So Rich copied frames that measured 1 square unit bar and he put them  in plastic protectors.

 The tiles could be used to measure off the halves and thirds...
 ...and then the whole could be divided into 1/3 by 1/2 rectangles.
 1/3 x 1/2 = 1/6
We tried it with mixed numbers.

 2  1/2 x 2  1/3

 5  5/6.  See it?  I wasn't sold on the idea.  The bell was about to ring.  We decided to revisit it later.

Flash forward: So, after we had used the partial-products box for multiplying mixed numbers, a boy raised his hand and asked if he could come up to the board and draw something.  "I overheard Mr.Schwartz and Mr. Whalen talking about this last week," he said.  "I watched them work with the tiles.  Those boxes reminded me of that."

 Rich and I looked at each other.  Who knew he had been paying attention?

After that, a student piped up:  "What about lattice?  Would that work?"

 We tried it out.  Instead of "tens and ones" we used "whole numbers and fractions".  The kids went wild.
Another student volunteered to come up to the board.  At this point the chalk dust was really flying.

 The old "turn the mixed numbers into improper fractions, multiply, and then convert back into a mixed number" method. .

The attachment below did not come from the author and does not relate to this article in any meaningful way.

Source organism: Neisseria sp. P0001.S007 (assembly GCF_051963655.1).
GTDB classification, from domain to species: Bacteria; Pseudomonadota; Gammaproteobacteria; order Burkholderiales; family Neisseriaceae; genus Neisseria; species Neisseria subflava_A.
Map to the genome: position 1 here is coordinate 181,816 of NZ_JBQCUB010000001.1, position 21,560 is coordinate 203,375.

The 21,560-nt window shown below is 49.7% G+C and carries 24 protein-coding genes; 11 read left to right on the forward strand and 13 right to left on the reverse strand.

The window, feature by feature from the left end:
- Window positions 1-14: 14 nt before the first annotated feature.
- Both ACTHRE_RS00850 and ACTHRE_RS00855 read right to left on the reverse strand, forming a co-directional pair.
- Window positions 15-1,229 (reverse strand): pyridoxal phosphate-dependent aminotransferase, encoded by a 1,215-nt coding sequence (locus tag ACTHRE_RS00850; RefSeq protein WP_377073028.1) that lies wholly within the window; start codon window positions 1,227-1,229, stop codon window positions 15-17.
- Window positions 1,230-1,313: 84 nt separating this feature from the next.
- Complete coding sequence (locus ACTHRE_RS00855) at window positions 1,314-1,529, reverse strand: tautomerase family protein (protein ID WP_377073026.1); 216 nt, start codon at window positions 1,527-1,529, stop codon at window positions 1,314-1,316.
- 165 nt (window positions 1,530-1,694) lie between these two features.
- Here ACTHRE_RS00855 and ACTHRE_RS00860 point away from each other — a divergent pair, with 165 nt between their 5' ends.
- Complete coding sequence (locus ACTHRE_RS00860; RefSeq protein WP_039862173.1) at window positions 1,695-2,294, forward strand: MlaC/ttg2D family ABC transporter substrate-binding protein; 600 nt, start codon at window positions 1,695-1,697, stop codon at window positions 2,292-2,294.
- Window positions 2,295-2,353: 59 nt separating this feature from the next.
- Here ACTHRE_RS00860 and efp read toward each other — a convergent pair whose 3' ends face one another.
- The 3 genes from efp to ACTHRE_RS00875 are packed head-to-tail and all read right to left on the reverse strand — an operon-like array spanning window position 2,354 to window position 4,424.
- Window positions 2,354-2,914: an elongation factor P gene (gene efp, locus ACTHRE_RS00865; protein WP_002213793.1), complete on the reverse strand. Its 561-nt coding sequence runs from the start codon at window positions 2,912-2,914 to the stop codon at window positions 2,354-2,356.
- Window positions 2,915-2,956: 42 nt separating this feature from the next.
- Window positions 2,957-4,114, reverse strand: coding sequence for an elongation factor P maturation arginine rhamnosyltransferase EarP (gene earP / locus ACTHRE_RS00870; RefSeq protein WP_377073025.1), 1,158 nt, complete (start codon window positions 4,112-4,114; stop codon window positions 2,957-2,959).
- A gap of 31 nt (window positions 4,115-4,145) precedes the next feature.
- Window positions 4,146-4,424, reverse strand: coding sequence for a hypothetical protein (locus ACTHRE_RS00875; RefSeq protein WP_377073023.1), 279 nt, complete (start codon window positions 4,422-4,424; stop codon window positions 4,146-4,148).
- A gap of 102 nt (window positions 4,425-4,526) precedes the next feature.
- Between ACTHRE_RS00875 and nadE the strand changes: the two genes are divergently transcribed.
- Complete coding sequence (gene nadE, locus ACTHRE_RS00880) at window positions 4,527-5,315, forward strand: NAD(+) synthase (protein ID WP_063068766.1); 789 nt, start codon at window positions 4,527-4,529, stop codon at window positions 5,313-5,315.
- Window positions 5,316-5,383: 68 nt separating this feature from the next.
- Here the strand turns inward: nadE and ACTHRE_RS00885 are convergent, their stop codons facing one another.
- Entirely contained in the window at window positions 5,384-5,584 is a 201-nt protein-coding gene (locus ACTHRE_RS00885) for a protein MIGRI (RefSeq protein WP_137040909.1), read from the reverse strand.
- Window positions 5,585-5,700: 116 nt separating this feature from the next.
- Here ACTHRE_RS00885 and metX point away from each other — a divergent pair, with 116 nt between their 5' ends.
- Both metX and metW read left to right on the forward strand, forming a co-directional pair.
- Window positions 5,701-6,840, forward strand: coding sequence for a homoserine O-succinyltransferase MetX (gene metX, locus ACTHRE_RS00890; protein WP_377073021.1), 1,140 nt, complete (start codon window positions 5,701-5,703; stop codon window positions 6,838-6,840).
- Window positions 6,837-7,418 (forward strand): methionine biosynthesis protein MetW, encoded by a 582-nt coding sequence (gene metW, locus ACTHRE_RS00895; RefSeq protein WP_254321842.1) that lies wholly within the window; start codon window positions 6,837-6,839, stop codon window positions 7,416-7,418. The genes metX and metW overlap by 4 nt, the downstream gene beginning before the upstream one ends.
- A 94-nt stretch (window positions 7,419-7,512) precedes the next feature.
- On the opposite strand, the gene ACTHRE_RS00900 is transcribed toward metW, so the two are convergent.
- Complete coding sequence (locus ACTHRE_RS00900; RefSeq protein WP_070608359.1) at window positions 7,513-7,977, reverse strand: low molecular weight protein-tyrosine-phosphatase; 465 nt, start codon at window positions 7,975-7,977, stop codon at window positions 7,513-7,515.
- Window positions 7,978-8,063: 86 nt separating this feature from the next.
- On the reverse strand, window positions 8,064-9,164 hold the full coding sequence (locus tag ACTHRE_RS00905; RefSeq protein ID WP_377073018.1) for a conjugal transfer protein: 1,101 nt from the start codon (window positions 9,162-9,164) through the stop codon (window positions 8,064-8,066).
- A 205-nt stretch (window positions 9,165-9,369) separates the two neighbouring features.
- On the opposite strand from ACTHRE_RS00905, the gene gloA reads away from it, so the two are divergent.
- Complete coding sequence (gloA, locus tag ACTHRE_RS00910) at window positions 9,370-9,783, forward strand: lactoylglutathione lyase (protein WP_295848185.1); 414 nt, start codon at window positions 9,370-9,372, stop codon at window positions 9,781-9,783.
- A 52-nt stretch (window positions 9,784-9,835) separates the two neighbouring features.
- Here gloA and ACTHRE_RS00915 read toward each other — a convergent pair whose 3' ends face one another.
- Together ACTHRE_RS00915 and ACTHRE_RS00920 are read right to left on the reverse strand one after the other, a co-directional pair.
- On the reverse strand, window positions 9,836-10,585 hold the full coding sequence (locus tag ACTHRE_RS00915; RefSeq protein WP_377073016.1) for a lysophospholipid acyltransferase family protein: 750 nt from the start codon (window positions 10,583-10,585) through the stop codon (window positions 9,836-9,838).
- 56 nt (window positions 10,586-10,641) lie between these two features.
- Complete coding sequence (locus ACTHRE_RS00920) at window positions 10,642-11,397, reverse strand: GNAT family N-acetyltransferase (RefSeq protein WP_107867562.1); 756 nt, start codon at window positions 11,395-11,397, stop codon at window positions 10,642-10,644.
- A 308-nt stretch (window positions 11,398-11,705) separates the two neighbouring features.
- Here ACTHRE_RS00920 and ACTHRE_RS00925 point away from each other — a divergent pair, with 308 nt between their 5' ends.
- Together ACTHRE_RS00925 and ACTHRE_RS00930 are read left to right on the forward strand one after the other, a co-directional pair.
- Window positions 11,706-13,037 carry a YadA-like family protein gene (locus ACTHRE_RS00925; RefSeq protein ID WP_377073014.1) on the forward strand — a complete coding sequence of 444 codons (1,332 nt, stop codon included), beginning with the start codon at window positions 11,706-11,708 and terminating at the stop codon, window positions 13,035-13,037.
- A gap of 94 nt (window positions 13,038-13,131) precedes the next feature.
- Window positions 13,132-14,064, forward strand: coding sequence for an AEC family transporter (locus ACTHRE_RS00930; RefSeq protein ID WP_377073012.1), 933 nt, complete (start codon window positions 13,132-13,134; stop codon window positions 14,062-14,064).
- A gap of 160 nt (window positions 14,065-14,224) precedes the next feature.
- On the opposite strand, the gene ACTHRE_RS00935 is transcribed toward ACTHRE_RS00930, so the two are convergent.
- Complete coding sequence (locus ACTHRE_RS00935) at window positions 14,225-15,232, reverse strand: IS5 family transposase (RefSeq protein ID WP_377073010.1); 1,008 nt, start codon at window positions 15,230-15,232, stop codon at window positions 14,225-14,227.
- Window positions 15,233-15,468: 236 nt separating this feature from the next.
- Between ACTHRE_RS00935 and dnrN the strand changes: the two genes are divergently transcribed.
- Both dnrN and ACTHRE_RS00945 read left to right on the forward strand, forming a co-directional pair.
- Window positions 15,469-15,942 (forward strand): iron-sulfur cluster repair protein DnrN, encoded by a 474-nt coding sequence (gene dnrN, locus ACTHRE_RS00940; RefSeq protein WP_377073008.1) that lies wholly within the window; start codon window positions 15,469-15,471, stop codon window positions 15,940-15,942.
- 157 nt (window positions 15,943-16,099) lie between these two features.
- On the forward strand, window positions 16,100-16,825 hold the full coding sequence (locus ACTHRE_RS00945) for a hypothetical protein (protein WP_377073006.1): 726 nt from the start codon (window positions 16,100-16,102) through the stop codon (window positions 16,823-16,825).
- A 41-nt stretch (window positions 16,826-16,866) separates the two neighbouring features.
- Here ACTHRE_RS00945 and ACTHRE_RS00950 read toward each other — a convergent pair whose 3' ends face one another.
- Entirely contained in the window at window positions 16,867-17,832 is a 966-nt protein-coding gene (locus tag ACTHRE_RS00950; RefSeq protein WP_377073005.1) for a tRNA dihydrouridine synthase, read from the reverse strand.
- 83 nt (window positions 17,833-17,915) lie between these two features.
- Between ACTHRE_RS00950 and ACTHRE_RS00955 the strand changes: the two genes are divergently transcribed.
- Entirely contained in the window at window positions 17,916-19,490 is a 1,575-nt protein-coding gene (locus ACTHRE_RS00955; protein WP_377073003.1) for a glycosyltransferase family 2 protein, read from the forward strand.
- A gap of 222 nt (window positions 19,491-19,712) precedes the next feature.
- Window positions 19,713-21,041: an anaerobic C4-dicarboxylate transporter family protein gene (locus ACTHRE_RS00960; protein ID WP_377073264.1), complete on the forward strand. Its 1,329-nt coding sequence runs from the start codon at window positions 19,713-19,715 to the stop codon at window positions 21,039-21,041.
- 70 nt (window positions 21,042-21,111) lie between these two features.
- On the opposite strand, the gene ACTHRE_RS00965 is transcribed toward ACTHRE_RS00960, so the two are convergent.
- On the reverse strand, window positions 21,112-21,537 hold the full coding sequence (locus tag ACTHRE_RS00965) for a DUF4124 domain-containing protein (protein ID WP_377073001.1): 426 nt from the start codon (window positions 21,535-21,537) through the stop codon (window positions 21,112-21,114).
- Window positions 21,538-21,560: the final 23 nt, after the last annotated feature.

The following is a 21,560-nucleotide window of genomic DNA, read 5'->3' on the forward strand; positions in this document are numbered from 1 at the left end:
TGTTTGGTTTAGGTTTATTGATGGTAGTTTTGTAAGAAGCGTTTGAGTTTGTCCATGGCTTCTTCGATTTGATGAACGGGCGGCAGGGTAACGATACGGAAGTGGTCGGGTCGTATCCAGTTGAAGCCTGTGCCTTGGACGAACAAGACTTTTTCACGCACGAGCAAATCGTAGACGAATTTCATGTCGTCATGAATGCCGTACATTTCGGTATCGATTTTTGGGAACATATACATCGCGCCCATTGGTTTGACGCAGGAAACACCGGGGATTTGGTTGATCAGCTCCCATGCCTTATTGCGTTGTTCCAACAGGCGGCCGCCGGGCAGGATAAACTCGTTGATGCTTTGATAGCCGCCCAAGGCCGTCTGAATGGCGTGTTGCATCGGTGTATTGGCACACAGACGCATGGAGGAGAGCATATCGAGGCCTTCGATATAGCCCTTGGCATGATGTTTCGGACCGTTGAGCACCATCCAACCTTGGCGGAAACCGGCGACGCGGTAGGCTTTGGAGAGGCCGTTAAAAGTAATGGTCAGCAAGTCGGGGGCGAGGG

We asked the kids to work on some problems and try out some of the different strategies.

Still a work in progress.  But I hadn't been covered in so much chalk dust since...well, since Eddie Shore laced up his skates.

 "Old time hockey! Like Eddie Shore!"

## Wednesday, February 12, 2014

### It's the real thing...

Yesterday was day 1 of our estimation180-style "grams of sugar" extravaganza.  I was very excited to find out how the kids would respond.

 How many grams of sugar in the bottle of Coke?
I even passed around a little baggie with a gram of sugar (that's 1/4 teaspoon, according to my sister the nutritionist).

The estimates were interesting.  The lowest "too low" was 5 grams, the highest "too high" was 60 grams.  Most "just rights" were in the 15g-30g range.

 They were really surprised!

Many of the number lines had to be extended onto the next page of their notebooks.

Thanks to Jeff for letting me use his class to test this one out.  And there's lots more sugar to come!

## Thursday, February 6, 2014

### Building Towers

The fourth graders have been getting a work-out with fractions.  They spent some time using fraction tiles to build highways and number lines, a project I describe here.  In order to help the kids understand how to decompose fractions and mixed numbers, and express them as sums of unit fractions and as products of whole numbers and unit fractions (if you don't believe this is really something a fourth grader needs to know,  it's 4.NF.B.3a and b and 4.NF.B.4a) we decided to let them explore with fraction towers.

 First we let them play around with the tower pieces.  We compared them to the tiles, which were used during the highway sign project.  This was a perfect opportunity to hammer home the idea that the fractions were meaningful only in relation to their respective wholes.